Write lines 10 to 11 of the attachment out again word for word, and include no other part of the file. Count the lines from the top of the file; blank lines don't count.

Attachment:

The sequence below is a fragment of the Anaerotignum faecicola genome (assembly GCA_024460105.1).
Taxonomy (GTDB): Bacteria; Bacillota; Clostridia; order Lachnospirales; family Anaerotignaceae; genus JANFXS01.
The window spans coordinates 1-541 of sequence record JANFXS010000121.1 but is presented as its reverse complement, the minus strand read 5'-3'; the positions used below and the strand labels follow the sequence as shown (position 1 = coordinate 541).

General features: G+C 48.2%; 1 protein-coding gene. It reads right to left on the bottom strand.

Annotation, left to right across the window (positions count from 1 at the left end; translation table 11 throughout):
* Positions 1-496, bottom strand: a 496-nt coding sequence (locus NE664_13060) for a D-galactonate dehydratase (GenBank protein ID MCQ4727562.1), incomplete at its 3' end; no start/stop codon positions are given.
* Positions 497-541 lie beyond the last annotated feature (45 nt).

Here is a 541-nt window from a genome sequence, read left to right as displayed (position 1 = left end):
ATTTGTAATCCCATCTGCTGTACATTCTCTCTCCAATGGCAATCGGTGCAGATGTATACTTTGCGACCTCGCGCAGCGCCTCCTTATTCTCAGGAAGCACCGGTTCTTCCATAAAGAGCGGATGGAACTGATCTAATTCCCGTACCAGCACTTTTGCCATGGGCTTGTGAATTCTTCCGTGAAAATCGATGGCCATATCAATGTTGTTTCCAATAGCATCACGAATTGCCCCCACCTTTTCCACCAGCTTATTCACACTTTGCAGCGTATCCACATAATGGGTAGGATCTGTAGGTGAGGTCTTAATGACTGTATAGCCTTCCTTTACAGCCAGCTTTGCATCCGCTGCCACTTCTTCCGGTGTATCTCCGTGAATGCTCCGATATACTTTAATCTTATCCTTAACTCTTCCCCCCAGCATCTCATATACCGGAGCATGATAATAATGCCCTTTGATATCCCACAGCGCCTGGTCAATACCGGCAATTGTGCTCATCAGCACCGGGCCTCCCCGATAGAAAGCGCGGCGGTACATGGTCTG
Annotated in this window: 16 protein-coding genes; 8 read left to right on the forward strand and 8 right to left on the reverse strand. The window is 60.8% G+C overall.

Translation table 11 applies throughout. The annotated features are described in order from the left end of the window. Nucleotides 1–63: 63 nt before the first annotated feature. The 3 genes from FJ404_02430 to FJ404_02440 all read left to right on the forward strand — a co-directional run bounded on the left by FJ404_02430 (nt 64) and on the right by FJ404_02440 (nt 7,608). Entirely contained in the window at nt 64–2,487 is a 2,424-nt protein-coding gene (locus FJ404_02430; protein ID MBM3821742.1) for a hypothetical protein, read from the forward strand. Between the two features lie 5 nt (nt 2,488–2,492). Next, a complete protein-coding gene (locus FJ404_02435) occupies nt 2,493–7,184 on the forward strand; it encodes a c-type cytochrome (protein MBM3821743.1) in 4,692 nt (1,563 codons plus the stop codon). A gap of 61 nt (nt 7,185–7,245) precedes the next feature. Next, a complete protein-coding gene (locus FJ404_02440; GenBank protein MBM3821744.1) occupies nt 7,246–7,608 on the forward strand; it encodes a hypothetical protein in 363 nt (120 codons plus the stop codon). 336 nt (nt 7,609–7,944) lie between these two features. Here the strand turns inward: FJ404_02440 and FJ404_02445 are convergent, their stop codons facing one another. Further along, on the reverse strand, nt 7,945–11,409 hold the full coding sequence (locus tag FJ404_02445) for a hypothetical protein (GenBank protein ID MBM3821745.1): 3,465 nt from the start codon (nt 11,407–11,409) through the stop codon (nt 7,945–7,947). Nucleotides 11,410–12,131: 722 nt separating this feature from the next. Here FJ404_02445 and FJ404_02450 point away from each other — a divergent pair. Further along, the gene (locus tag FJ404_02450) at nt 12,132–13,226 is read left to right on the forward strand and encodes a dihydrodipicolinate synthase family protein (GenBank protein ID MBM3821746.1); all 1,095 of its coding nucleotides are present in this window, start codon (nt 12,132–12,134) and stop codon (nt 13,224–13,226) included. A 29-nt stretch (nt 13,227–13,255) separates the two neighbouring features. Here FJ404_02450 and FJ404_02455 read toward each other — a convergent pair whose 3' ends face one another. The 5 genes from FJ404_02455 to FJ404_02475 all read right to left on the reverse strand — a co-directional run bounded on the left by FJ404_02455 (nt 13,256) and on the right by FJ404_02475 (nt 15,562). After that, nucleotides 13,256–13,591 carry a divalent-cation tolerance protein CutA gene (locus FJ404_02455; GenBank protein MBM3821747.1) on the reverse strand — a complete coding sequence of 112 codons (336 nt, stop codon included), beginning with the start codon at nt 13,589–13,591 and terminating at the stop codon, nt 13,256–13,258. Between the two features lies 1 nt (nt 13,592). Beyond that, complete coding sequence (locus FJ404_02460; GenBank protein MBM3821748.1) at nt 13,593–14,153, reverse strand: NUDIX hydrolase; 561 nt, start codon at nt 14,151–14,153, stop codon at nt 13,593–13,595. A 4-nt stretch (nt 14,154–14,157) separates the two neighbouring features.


Annotated in this window: 16 protein-coding genes; 8 read left to right on the forward strand and 8 right to left on the reverse strand. The window is 60.8% G+C overall.

Translation table 11 applies throughout. The annotated features are described in order from the left end of the window. Nucleotides 1–63: 63 nt before the first annotated feature. The 3 genes from FJ404_02430 to FJ404_02440 all read left to right on the forward strand — a co-directional run bounded on the left by FJ404_02430 (nt 64) and on the right by FJ404_02440 (nt 7,608). Entirely contained in the window at nt 64–2,487 is a 2,424-nt protein-coding gene (locus FJ404_02430; protein ID MBM3821742.1) for a hypothetical protein, read from the forward strand. Between the two features lie 5 nt (nt 2,488–2,492). Next, a complete protein-coding gene (locus FJ404_02435) occupies nt 2,493–7,184 on the forward strand; it encodes a c-type cytochrome (protein MBM3821743.1) in 4,692 nt (1,563 codons plus the stop codon). A gap of 61 nt (nt 7,185–7,245) precedes the next feature. Next, a complete protein-coding gene (locus FJ404_02440; GenBank protein MBM3821744.1) occupies nt 7,246–7,608 on the forward strand; it encodes a hypothetical protein in 363 nt (120 codons plus the stop codon). 336 nt (nt 7,609–7,944) lie between these two features. Here the strand turns inward: FJ404_02440 and FJ404_02445 are convergent, their stop codons facing one another. Further along, on the reverse strand, nt 7,945–11,409 hold the full coding sequence (locus tag FJ404_02445) for a hypothetical protein (GenBank protein ID MBM3821745.1): 3,465 nt from the start codon (nt 11,407–11,409) through the stop codon (nt 7,945–7,947). Nucleotides 11,410–12,131: 722 nt separating this feature from the next. Here FJ404_02445 and FJ404_02450 point away from each other — a divergent pair. Further along, the gene (locus tag FJ404_02450) at nt 12,132–13,226 is read left to right on the forward strand and encodes a dihydrodipicolinate synthase family protein (GenBank protein ID MBM3821746.1); all 1,095 of its coding nucleotides are present in this window, start codon (nt 12,132–12,134) and stop codon (nt 13,224–13,226) included. A 29-nt stretch (nt 13,227–13,255) separates the two neighbouring features. Here FJ404_02450 and FJ404_02455 read toward each other — a convergent pair whose 3' ends face one another. The 5 genes from FJ404_02455 to FJ404_02475 all read right to left on the reverse strand — a co-directional run bounded on the left by FJ404_02455 (nt 13,256) and on the right by FJ404_02475 (nt 15,562). After that, nucleotides 13,256–13,591 carry a divalent-cation tolerance protein CutA gene (locus FJ404_02455; GenBank protein MBM3821747.1) on the reverse strand — a complete coding sequence of 112 codons (336 nt, stop codon included), beginning with the start codon at nt 13,589–13,591 and terminating at the stop codon, nt 13,256–13,258. Between the two features lies 1 nt (nt 13,592). Beyond that, complete coding sequence (locus FJ404_02460; GenBank protein MBM3821748.1) at nt 13,593–14,153, reverse strand: NUDIX hydrolase; 561 nt, start codon at nt 14,151–14,153, stop codon at nt 13,593–13,595. A 4-nt stretch (nt 14,154–14,157) separates the two neighbouring features.